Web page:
p. 10: Hourly wages in the clothing industry by country, US$ per hour (from an ILO report, 2003)
Sri Lanka 0.57
Hong Kong 5.13
When I had my label, I paid my sample machinist $25-$30 per hour, and the production machinists $12-$15 per hour. (I didn't pay myself anything for design, patternmaking and cutting.) People always wondered why even one of my basic tees retailed for $80, when some other (larger) labels were selling theirs for half that (made offshore). Everything I did was made in Australia - Sydney, in fact. That's why. I have no regrets about it, though. I knew who was making the garments and in what conditions. There were no middlemen and the money went directly to those that did the work. I should note, though, that I really had no idea about any environmental issues at the time, or at least I didn't pay any attention to them. It was hard enough trying to break even - not that that's an excuse. But, once I was in the midst of it, there simply wasn't any time to try to educate myself. That's what I'm trying to do now.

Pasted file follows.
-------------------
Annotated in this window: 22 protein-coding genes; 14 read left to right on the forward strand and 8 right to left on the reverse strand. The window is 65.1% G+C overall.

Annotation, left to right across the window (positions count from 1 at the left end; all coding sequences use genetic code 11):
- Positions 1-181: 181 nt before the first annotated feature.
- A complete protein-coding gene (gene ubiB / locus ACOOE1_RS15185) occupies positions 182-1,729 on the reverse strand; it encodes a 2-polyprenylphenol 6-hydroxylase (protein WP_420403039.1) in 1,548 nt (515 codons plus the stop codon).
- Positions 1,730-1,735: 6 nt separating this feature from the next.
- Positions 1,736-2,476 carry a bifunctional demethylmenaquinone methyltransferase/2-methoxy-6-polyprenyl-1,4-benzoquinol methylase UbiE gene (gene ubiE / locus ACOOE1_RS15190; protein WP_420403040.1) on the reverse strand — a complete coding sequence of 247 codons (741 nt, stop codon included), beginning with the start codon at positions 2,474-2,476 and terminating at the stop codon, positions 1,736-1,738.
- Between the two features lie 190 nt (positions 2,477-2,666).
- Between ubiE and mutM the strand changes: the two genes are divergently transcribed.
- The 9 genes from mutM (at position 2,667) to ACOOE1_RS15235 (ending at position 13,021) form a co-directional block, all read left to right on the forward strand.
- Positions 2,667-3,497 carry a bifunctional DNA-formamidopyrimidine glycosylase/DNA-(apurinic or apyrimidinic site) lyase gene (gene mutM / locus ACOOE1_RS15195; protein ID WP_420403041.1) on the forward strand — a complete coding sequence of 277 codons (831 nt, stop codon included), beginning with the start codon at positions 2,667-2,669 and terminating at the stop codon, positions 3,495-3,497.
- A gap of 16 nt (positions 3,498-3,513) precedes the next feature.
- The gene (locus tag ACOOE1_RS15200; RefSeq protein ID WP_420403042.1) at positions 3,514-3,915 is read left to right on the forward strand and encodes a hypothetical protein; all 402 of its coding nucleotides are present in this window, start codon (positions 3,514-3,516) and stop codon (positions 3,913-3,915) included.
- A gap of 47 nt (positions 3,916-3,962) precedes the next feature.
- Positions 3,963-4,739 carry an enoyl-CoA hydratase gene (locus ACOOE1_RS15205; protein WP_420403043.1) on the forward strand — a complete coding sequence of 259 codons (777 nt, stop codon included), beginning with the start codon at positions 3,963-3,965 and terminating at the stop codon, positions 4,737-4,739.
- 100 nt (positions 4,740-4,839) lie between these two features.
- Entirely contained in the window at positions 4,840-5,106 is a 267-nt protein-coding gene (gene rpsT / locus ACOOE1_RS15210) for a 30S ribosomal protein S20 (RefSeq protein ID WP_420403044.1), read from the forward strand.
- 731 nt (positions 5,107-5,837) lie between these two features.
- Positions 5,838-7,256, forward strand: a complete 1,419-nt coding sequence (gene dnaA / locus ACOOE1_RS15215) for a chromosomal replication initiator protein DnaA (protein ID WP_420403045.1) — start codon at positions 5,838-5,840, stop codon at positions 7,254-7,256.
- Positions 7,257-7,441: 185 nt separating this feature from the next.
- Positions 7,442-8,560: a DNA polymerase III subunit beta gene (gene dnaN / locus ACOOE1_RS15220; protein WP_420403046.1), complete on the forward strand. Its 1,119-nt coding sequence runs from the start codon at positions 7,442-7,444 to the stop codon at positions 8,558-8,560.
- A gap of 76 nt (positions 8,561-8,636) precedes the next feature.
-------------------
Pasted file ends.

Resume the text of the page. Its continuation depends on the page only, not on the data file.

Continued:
p. 14: The four major environmental issues associated with the clothing sector are:
- Energy use
- Use of toxic chemicals
- Release of chemicals in waste water
- "Solid waste arising from yarn manufacturing of natural fibres, making up and disposal of products at the end of their life."
Speed-reading the report and the technical annex, it seems there is some excellent concrete information on the amount of fabric waste produced by the fashion industry - I need to return to this. Although this seems like a short post - well, this is a short post - I've been interrupted by three phone calls and have probably spent two hours on this, and am getting hungry.
Get the report and read it. Very informative. I'll attempt to return to it shortly.
(Oh, and I did get the progress report in today, officially two weeks late. That's progress.)